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Newbie Question - Tesla Apps for iPhone

Waiting for my MX100 in June. I see a well regarded app for Tesla models that only works with Android, and I see a general statement that Tesla does not like/facilitate third party apps. Are there particularly useful apps that go beyond Tesla's own app (which I cannot explore, apparently, until after delivery)? I am especially interested in an app which can charge the MX100 by specifying the amount, amperage and ENDING TIME.
 
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JPP

Active Member
Feb 4, 2013
3,081
1,337
SF Bay Area, CA
I know of no apps that currently will set Ending Time. But you can do some simple math (Volts, Amps, current mileage, desired mileage) and then set your Tesla to begin charging at the appropriate time.

FWIW, Remote S is a great 3rd party Tesla app, and is supported on the Apple Watch.
 

boaterva

Well-Known Member
Supporting Member
Remote S is one of the best (iPhone, Allen has said he will probably work on an Android version, I believe). The problem with an ending time setting, if I recall the details correctly, is that the app needs to stay in the foreground to maintain the control needed to stop the charging when needed.

Not many people want to give up the control of their phone for that duration of time, and you can’t set the ending time on the car, of course.
 

boaterva

Well-Known Member
Supporting Member
I know of no apps that currently will set Ending Time. But you can do some simple math (Volts, Amps, current mileage, desired mileage) and then set your Tesla to begin charging at the appropriate time.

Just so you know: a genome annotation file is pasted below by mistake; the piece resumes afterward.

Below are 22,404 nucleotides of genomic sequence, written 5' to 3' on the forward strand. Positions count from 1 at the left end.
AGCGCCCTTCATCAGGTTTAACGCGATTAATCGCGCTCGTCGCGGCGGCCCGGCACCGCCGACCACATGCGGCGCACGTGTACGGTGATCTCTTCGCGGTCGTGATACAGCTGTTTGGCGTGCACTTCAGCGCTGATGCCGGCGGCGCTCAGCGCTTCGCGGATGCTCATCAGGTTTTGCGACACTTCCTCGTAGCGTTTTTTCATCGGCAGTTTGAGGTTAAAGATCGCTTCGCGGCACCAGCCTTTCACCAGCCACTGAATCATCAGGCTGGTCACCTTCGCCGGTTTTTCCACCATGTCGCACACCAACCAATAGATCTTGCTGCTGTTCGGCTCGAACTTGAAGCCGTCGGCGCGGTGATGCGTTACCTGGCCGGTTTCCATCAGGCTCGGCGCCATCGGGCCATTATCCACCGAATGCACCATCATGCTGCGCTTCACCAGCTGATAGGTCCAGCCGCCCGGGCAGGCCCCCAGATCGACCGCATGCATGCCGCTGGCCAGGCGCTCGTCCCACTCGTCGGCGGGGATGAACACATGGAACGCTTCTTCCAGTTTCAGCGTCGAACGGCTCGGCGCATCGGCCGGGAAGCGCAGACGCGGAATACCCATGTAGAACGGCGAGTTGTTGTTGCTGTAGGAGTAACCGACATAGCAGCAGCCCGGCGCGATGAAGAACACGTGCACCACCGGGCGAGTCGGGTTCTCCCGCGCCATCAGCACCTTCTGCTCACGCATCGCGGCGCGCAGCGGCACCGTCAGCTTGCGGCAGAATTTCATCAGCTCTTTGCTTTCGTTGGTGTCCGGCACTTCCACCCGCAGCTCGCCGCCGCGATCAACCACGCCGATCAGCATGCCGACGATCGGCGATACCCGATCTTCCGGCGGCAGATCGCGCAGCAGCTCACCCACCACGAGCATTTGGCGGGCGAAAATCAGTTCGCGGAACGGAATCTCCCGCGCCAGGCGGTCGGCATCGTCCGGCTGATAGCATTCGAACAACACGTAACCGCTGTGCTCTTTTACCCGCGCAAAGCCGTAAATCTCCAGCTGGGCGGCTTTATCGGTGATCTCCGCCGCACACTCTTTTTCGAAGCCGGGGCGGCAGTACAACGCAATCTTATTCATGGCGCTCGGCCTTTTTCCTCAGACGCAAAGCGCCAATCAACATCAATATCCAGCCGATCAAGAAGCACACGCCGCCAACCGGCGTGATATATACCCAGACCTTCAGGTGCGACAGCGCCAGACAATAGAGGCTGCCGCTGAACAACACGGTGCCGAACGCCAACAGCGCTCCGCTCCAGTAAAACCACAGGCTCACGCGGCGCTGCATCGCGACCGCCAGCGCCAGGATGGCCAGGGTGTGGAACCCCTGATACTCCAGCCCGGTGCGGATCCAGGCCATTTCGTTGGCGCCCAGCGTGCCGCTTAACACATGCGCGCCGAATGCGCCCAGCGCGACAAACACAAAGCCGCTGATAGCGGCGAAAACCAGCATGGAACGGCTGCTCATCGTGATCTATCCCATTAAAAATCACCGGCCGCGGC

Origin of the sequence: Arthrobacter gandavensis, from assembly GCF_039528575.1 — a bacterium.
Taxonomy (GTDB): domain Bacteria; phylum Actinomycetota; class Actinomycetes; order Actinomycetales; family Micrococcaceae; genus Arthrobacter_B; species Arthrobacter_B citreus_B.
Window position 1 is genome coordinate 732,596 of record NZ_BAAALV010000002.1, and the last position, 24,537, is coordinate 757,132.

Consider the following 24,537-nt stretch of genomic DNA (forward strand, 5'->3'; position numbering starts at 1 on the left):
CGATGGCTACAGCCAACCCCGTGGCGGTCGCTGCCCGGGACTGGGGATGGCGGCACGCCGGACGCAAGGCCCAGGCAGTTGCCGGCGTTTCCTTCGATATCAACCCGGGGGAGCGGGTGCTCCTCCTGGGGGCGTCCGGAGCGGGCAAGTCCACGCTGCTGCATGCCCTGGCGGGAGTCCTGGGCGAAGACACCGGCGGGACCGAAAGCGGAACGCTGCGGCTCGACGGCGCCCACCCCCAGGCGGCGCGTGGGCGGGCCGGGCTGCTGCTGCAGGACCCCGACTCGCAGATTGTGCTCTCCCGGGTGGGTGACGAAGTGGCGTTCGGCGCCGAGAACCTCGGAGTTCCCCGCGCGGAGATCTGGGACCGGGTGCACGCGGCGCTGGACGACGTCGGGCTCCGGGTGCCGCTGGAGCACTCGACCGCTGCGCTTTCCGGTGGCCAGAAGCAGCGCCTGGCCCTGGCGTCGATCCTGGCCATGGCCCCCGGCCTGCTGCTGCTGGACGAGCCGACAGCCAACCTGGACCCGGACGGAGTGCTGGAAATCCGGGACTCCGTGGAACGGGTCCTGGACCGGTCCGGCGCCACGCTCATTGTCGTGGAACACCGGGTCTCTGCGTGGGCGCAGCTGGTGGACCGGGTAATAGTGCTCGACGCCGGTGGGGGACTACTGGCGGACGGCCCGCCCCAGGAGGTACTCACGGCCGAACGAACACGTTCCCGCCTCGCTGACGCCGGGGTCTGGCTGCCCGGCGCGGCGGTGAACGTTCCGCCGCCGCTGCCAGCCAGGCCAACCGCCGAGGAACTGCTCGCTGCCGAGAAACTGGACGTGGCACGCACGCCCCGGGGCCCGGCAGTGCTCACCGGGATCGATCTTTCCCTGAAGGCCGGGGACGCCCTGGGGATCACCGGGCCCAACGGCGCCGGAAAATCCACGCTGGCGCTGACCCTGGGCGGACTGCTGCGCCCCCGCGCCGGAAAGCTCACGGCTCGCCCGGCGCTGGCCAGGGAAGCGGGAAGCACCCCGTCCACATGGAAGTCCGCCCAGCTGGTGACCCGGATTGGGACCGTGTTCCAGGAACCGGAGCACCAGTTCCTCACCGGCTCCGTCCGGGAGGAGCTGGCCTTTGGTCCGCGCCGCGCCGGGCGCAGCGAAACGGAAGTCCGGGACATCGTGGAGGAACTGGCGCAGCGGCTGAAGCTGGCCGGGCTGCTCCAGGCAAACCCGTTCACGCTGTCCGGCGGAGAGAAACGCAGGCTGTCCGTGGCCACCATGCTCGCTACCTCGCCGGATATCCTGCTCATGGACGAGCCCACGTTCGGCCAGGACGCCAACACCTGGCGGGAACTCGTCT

FWIW, Remote S is a great 3rd party Tesla app, and is supported on the Apple Watch.
Ditto on the watch comment, forget to mention that. I use Remote S daily, and it has tons of features the ‘basic’ app does not. Works on all three car models.
 
Why do you think you need to set amperage and ending time? This is a common concern among prospective owners but once people get experience with a Tesla they find it’s not necessary. What is your special circumstance that you think this would be important?
I need to set amps so that I do not overload the circuit. My concern is that if you wish to have available the full capacity for a particular road trip, and you do not want to leave the charge at 100% any longer than necessary, you would like the full charge available when you leave but not before. Yes, you can calculate this roughly, but I have the impression that the length of time to charge the last 20% is not easily calculated. Maybe I am missing something.
 
Ditto on the watch comment, forget to mention that. I use Remote S daily, and it has tons of features the ‘basic’ app does not. Works on all three car models.
Remote S asks for "My Tesla" login. Do you give this app your login credentials for what you use for Tesla itself? I suppose this is a stupid question because the app needs to have access to the vehicle data but it raise the issue of third party access to possible other information that only Tesla should have - or am I missing something?
 
Remote S is one of the best (iPhone, Allen has said he will probably work on an Android version, I believe). The problem with an ending time setting, if I recall the details correctly, is that the app needs to stay in the foreground to maintain the control needed to stop the charging when needed.

Not many people want to give up the control of their phone for that duration of time, and you can’t set the ending time on the car, of course.
Excellent point - thank you, but would it not be possible to delegate that decision to the computer in the car?
 

boaterva

Well-Known Member
Supporting Member